T+L Family’s Editor’s Letter | March 2007
In our family, my husband is the one who counts our frequent-flier miles, books the plane reservations, tracks down hotel and rental-car deals, prints out driving directions, and makes sure the station wagon, iPods, portable DVD player, camera, and camcorder are all juiced.
In return, I pack.
Initially, this was an equitable arrangement. After all, who has more baggage than babies on the go?Since travel was part of the plan for us and our two kids, I read up on how to stuff a suitcase by rolling clothes, sticking socks inside shoes, and layering with tissue paper to ward off wrinkles. It all made sense but seemed needlessly intricate, a recipe for a soufflé when what I was after was Shake ’N’ Bake—which is how I discovered the Plastic Bag School of Packing.
My six-step approach is fast, allows for overpacking, lets kids find their own things, and, if you ask me, is the only sane way to live out of a suitcase—just be sure to keep all plastic bags away from toddlers.
1. Create a movable underwear drawer. Stash essentials, including socks and swimwear, in separate large Ziplocs according to category. This way there’s no furious rummaging—and you can see when you’re about to run out.
2. Pretend you’re a Gap employee. Neatly fold shirts, pants, and pajamas—no packing cubes or other gizmos necessary. But for bulky items, consider clear plastic compression bags sold by luggage companies like Eagle Creek. These are simply heavy-duty Ziplocs: insert item, roll out air, seal—and gain up to 80 percent more space. Who knew you could deflate a sweatshirt?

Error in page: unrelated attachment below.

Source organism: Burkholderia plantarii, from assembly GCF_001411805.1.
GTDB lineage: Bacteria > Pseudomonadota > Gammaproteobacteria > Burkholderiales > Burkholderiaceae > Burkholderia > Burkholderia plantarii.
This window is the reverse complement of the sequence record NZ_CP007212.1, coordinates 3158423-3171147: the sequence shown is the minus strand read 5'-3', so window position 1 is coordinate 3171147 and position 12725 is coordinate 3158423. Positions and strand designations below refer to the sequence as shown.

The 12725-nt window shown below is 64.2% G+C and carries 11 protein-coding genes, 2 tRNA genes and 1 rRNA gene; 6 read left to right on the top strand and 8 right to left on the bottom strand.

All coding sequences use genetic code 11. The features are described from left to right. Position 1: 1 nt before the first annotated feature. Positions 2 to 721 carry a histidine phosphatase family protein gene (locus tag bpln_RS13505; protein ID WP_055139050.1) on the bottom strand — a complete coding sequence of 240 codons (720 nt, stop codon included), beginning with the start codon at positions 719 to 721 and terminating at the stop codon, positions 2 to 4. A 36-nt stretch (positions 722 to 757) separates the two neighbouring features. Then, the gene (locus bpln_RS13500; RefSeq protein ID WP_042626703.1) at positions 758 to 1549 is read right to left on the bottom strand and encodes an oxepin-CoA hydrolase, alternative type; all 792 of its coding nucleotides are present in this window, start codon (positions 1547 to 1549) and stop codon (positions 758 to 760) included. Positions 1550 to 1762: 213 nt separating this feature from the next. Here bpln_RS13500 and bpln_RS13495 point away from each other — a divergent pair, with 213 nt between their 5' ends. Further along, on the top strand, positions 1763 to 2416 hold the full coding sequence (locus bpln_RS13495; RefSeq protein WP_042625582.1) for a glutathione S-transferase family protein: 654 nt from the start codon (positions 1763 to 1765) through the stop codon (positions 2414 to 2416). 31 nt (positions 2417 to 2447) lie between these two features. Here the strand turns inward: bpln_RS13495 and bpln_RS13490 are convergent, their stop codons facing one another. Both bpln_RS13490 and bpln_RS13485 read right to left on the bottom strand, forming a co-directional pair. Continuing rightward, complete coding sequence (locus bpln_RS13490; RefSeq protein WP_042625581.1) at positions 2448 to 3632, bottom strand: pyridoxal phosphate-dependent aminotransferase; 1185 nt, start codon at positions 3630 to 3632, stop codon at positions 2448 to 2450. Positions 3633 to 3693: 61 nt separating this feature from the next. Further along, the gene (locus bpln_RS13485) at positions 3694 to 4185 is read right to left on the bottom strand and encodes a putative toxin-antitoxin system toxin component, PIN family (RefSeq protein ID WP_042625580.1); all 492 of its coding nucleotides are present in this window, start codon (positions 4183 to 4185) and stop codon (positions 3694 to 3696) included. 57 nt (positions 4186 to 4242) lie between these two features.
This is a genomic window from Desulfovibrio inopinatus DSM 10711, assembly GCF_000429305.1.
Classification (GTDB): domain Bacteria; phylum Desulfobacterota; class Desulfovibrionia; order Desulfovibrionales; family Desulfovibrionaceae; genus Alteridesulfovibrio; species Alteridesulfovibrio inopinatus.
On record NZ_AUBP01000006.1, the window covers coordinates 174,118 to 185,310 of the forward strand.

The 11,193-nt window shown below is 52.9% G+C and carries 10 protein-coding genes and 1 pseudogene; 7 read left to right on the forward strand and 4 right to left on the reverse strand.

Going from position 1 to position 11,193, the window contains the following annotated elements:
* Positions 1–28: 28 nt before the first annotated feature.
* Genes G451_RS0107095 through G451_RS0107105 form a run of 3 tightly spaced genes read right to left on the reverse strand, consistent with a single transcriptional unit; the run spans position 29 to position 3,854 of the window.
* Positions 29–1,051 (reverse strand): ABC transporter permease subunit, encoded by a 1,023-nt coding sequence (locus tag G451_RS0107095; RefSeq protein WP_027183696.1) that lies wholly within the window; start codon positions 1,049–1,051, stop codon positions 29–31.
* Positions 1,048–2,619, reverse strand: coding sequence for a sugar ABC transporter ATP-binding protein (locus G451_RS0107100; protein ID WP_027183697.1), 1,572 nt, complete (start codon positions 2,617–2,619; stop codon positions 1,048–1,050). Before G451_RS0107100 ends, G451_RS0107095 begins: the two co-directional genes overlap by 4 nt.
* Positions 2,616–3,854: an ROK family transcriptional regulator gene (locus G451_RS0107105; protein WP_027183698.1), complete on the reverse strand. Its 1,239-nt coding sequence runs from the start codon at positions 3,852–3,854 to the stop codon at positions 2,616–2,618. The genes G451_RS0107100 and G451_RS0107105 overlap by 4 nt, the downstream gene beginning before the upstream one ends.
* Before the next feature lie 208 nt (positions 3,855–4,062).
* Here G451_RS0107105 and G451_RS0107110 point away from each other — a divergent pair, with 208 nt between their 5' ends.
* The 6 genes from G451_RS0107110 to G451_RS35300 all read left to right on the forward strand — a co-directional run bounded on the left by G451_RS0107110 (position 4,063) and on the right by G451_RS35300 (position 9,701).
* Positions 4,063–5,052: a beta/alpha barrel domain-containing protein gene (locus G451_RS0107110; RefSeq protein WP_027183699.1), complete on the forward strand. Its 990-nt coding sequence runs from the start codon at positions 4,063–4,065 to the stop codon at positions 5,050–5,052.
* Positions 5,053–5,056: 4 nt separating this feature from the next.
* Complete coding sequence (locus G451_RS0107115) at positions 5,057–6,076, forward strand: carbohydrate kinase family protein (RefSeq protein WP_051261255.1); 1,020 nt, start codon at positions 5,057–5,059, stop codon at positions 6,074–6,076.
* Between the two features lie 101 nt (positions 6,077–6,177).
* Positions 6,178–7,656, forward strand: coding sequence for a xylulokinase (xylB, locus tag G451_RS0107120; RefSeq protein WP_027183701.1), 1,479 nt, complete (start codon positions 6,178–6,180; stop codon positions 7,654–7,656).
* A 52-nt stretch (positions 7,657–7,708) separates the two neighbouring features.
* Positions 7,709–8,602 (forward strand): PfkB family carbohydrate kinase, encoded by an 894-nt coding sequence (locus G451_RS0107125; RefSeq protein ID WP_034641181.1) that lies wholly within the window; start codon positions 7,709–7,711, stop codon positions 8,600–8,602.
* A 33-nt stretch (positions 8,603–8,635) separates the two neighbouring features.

3. Don’t let your shoes stomp on your clothes. Recycle grocery sacks as footwear bags. And while you’re at it, put sandwich bags to use protecting the family Dopp kit from leaky bottles. (Of course, you also have to bag your liquid and gel carry-ons; for the latest toiletry laws, see www.tsa.gov.)
4. Save the garment bag for business trips. Cover dressy clothes with dry-cleaning; bags and loosely fold (I even leave the hangers in place). Pack last. Guaranteed: no rumples on arrival!
5. Wash later. Stow dirty clothes in featherweight cotton totes with shoulder straps that you can hang from doorknobs. Plastic laundry sacks nabbed from hotels also work well, especially for end-of-the-trip wet bathing suits.
6. Take a tip from the army. If you want to pack a lot of gear, go with a duffel. To eke out still more room, literally drop your load: stuff settles.
As for all the other rules, I say bag ’em.
With its built-in backpack and pockets galore, this vest by Itfitz (888/483-4891; ultimatepack.com; $90 for adult and kid sizes) lets you shoulder pounds of travel toys, art supplies, cameras, and snacks—and the ingenious design distributes the weight evenly and comfortably. So what if you look like a family of fishermen?